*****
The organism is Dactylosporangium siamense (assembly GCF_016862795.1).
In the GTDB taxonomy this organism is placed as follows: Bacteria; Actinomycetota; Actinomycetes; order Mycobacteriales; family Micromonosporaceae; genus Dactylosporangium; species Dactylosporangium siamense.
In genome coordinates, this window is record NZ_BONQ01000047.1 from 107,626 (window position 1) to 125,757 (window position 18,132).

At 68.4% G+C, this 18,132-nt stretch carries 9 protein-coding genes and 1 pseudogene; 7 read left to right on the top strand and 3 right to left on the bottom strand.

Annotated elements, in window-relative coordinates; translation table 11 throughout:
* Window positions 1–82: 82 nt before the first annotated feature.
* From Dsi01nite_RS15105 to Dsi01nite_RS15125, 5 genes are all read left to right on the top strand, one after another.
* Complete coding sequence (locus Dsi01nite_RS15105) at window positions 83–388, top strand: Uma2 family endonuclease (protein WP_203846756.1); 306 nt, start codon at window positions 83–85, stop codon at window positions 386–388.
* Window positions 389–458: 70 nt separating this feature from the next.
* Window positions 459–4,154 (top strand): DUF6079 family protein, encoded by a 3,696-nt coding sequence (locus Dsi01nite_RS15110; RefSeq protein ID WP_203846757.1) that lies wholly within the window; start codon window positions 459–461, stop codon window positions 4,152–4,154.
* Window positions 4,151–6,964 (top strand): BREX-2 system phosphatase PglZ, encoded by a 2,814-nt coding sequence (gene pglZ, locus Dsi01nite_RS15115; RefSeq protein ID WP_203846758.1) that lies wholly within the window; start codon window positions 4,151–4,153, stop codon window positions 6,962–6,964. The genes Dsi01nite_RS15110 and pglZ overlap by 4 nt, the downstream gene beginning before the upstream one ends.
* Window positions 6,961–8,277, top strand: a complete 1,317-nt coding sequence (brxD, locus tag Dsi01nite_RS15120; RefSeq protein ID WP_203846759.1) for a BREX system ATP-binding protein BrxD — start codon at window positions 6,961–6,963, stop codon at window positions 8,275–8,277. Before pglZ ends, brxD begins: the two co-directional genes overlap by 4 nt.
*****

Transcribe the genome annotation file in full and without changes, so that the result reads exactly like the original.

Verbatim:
The organism is Dactylosporangium siamense (assembly GCF_016862795.1).
In the GTDB taxonomy this organism is placed as follows: Bacteria; Actinomycetota; Actinomycetes; order Mycobacteriales; family Micromonosporaceae; genus Dactylosporangium; species Dactylosporangium siamense.
In genome coordinates, this window is record NZ_BONQ01000047.1 from 107,626 (window position 1) to 125,757 (window position 18,132).

At 68.4% G+C, this 18,132-nt stretch carries 9 protein-coding genes and 1 pseudogene; 7 read left to right on the top strand and 3 right to left on the bottom strand.

Annotated elements, in window-relative coordinates; translation table 11 throughout:
* Window positions 1–82: 82 nt before the first annotated feature.
* From Dsi01nite_RS15105 to Dsi01nite_RS15125, 5 genes are all read left to right on the top strand, one after another.
* Complete coding sequence (locus Dsi01nite_RS15105) at window positions 83–388, top strand: Uma2 family endonuclease (protein WP_203846756.1); 306 nt, start codon at window positions 83–85, stop codon at window positions 386–388.
* Window positions 389–458: 70 nt separating this feature from the next.
* Window positions 459–4,154 (top strand): DUF6079 family protein, encoded by a 3,696-nt coding sequence (locus Dsi01nite_RS15110; RefSeq protein ID WP_203846757.1) that lies wholly within the window; start codon window positions 459–461, stop codon window positions 4,152–4,154.
* Window positions 4,151–6,964 (top strand): BREX-2 system phosphatase PglZ, encoded by a 2,814-nt coding sequence (gene pglZ, locus Dsi01nite_RS15115; RefSeq protein ID WP_203846758.1) that lies wholly within the window; start codon window positions 4,151–4,153, stop codon window positions 6,962–6,964. The genes Dsi01nite_RS15110 and pglZ overlap by 4 nt, the downstream gene beginning before the upstream one ends.
* Window positions 6,961–8,277, top strand: a complete 1,317-nt coding sequence (brxD, locus tag Dsi01nite_RS15120; RefSeq protein ID WP_203846759.1) for a BREX system ATP-binding protein BrxD — start codon at window positions 6,961–6,963, stop codon at window positions 8,275–8,277. Before pglZ ends, brxD begins: the two co-directional genes overlap by 4 nt.